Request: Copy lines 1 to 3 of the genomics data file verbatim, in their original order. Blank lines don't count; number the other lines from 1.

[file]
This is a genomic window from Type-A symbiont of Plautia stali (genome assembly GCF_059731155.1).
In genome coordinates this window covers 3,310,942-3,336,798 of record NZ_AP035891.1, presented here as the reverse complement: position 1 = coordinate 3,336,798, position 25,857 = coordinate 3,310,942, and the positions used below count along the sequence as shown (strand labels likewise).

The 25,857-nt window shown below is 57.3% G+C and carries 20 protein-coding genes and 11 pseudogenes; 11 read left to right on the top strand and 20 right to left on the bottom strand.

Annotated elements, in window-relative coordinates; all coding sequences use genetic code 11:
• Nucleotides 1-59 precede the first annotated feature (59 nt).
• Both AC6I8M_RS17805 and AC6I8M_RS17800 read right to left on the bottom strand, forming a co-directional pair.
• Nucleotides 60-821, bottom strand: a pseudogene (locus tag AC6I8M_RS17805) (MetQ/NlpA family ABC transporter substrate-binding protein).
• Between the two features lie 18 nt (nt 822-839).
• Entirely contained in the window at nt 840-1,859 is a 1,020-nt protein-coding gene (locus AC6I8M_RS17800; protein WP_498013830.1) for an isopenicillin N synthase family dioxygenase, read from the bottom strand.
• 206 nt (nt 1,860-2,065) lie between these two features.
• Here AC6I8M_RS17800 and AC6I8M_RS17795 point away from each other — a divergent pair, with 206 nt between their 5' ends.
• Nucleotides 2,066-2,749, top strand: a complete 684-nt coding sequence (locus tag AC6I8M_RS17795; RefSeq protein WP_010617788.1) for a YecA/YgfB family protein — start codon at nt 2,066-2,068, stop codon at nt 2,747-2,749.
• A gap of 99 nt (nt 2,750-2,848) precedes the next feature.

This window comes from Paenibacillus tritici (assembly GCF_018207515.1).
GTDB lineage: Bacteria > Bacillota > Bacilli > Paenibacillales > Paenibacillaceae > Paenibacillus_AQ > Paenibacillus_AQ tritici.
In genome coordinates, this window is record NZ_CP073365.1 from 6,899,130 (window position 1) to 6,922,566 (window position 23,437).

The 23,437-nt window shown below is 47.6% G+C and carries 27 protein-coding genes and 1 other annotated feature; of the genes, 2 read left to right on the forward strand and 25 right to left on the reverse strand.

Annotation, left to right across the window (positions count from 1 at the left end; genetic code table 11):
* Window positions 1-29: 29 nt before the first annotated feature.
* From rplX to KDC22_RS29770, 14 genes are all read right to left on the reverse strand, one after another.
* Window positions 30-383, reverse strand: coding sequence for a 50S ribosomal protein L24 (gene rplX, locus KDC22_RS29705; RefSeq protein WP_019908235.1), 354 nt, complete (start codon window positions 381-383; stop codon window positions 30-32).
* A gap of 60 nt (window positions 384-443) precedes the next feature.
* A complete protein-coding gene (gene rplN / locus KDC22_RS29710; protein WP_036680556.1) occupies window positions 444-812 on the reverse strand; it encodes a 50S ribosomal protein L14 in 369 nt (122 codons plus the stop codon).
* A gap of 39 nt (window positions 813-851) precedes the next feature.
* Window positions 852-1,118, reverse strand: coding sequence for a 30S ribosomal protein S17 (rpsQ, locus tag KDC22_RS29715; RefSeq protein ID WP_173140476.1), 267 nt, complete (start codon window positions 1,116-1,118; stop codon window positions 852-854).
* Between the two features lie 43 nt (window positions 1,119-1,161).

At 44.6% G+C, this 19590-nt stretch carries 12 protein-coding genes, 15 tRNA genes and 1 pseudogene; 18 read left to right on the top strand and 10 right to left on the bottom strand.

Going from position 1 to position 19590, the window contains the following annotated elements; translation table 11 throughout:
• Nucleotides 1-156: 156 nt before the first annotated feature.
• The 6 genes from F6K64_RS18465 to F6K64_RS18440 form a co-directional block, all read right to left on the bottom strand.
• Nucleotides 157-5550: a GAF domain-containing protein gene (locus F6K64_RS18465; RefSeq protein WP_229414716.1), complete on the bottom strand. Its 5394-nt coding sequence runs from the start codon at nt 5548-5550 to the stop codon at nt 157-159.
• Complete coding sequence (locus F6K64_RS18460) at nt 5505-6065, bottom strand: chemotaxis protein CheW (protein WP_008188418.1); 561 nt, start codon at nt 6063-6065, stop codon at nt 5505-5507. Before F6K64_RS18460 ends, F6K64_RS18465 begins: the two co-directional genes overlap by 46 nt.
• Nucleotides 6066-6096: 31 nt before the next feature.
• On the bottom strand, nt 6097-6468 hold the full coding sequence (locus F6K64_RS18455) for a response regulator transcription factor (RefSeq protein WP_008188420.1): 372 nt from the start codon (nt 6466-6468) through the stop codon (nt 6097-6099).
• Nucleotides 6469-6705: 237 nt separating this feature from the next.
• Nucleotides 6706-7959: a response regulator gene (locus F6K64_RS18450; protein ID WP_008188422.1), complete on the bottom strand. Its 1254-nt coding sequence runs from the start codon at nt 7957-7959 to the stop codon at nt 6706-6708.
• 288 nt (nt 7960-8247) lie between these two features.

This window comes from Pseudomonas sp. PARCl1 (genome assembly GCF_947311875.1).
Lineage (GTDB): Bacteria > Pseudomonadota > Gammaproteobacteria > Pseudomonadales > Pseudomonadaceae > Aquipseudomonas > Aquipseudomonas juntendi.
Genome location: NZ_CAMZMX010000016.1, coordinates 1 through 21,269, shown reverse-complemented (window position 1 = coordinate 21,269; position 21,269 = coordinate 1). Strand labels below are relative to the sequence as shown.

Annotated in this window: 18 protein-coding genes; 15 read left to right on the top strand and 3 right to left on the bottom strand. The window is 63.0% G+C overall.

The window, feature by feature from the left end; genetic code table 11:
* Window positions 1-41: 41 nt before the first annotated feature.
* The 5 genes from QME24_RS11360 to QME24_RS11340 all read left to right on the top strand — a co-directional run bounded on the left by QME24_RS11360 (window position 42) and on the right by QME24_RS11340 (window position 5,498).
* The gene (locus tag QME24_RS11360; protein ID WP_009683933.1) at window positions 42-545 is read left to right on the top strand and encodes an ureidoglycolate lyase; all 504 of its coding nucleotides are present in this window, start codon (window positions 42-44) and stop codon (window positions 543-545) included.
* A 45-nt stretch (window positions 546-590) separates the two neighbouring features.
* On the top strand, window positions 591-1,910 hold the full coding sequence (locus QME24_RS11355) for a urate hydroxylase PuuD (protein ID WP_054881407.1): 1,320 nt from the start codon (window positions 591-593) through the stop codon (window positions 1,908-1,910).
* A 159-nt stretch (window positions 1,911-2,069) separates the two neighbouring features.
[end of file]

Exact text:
This is a genomic window from Type-A symbiont of Plautia stali (genome assembly GCF_059731155.1).
In genome coordinates this window covers 3,310,942-3,336,798 of record NZ_AP035891.1, presented here as the reverse complement: position 1 = coordinate 3,336,798, position 25,857 = coordinate 3,310,942, and the positions used below count along the sequence as shown (strand labels likewise).

The 25,857-nt window shown below is 57.3% G+C and carries 20 protein-coding genes and 11 pseudogenes; 11 read left to right on the top strand and 20 right to left on the bottom strand.